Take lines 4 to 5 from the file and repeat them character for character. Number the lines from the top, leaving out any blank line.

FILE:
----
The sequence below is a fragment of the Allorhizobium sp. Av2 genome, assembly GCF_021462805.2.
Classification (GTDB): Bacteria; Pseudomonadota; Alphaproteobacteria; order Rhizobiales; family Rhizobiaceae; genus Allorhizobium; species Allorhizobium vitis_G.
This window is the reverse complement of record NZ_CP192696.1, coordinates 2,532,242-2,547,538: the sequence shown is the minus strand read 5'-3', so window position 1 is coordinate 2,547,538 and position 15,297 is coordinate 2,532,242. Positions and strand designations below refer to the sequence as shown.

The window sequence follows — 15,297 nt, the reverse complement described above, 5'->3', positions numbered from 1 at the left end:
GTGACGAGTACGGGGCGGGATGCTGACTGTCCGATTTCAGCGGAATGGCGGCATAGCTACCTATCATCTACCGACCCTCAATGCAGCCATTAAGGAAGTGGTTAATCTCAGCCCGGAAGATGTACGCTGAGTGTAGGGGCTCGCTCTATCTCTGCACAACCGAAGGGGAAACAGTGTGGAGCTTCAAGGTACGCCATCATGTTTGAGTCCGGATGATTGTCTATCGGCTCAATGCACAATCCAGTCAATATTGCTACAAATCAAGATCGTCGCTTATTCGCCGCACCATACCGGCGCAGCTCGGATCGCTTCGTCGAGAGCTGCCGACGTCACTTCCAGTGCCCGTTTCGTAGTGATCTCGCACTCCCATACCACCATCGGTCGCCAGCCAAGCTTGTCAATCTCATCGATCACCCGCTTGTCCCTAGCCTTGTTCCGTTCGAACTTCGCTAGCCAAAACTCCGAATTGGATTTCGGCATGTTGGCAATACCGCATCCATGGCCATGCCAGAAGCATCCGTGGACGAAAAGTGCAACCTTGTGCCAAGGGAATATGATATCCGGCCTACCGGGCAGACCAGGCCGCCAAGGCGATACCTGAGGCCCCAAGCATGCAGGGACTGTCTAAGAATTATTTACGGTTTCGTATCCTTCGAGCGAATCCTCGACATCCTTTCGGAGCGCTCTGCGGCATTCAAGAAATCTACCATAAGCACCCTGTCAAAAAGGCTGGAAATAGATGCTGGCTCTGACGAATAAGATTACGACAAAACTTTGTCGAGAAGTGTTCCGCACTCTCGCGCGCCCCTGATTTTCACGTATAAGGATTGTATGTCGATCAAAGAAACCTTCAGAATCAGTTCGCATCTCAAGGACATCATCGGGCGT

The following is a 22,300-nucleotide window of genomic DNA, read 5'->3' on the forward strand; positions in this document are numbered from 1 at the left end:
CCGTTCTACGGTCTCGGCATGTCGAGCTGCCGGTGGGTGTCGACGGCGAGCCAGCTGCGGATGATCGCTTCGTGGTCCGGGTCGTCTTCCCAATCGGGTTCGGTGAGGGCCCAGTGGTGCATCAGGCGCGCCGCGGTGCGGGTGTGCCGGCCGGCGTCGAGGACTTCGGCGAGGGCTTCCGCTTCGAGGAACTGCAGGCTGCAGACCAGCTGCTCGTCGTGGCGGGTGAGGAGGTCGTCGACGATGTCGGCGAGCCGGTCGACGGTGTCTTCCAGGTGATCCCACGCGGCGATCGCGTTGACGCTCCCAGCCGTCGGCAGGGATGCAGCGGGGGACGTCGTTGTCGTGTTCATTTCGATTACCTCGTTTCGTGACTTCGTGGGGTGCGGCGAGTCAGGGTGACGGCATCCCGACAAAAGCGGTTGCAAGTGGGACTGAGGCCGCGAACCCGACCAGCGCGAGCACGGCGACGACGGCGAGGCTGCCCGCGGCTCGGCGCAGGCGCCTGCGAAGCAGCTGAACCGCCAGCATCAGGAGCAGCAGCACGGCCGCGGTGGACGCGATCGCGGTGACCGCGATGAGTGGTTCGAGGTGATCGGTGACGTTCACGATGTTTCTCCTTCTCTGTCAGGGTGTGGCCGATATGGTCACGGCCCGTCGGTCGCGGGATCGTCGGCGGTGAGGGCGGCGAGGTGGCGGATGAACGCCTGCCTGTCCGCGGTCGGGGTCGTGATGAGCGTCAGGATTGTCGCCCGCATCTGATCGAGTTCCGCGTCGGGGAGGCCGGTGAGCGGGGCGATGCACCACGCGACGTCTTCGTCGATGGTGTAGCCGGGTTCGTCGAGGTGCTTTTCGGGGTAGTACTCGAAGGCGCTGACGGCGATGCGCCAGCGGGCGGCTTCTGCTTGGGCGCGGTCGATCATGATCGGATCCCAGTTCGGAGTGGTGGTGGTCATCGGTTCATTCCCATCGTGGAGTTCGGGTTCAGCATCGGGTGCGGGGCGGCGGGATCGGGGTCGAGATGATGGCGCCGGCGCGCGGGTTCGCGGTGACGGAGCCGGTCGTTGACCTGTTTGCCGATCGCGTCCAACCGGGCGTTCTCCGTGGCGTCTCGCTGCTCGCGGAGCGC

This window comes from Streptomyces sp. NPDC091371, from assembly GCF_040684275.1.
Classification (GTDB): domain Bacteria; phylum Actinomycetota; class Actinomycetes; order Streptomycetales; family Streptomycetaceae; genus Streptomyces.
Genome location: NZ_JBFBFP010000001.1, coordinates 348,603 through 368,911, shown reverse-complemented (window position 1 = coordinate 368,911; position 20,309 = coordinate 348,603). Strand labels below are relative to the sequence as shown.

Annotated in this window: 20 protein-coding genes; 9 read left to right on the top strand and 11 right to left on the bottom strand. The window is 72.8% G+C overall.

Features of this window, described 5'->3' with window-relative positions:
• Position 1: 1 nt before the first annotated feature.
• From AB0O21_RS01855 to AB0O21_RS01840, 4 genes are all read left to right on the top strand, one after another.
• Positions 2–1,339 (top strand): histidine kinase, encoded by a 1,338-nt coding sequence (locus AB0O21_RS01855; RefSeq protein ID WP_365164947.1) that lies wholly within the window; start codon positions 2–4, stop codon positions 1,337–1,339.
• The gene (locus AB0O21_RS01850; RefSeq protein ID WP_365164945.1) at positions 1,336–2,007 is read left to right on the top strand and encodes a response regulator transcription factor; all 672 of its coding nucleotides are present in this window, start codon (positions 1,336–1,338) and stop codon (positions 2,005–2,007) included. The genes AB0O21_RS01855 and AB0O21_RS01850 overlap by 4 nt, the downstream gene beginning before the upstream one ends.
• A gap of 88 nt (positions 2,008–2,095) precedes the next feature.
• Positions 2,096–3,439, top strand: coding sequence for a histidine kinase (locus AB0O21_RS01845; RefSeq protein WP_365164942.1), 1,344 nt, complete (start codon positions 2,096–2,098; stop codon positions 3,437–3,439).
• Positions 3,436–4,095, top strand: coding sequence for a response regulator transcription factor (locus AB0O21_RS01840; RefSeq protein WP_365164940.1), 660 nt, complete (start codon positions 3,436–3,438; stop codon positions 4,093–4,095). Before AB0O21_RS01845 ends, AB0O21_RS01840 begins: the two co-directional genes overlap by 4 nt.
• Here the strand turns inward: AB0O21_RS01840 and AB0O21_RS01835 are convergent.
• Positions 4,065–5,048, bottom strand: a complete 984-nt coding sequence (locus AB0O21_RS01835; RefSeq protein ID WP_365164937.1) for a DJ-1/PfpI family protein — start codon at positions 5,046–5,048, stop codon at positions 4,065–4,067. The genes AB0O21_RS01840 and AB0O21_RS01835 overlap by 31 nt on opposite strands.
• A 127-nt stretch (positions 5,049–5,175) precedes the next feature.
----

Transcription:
The window sequence follows — 15,297 nt, the reverse complement described above, 5'->3', positions numbered from 1 at the left end:
GTGACGAGTACGGGGCGGGATGCTGACTGTCCGATTTCAGCGGAATGGCGGCATAGCTACCTATCATCTACCGACCCTCAATGCAGCCATTAAGGAAGTGGTTAATCTCAGCCCGGAAGATGTACGCTGAGTGTAGGGGCTCGCTCTATCTCTGCACAACCGAAGGGGAAACAGTGTGGAGCTTCAAGGTACGCCATCATGTTTGAGTCCGGATGATTGTCTATCGGCTCAATGCACAATCCAGTCAATATTGCTACAAATCAAGATCGTCGCTTATTCGCCGCACCATACCGGCGCAGCTCGGATCGCTTCGTCGAGAGCTGCCGACGTCACTTCCAGTGCCCGTTTCGTAGTGATCTCGCACTCCCATACCACCATCGGTCGCCAGCCAAGCTTGTCAATCTCATCGATCACCCGCTTGTCCCTAGCCTTGTTCCGTTCGAACTTCGCTAGCCAAAACTCCGAATTGGATTTCGGCATGTTGGCAATACCGCATCCATGGCCATGCCAGAAGCATCCGTGGACGAAAAGTGCAACCTTGTGCCAAGGGAATATGATATCCGGCCTACCGGGCAGACCAGGCCGCCAAGGCGATACCTGAGGCCCCAAGCATGCAGGGACTGTCTAAGAATTATTTACGGTTTCGTATCCTTCGAGCGAATCCTCGACATCCTTTCGGAGCGCTCTGCGGCATTCAAGAAATCTACCATAAGCACCCTGTCAAAAAGGCTGGAAATAGATGCTGGCTCTGACGAATAAGATTACGACAAAACTTTGTCGAGAAGTGTTCCGCACTCTCGCGCGCCCCTGATTTTCACGTATAAGGATTGTATGTCGATCAAAGAAACCTTCAGAATCAGTTCGCATCTCAAGGACATCATCGGGCGT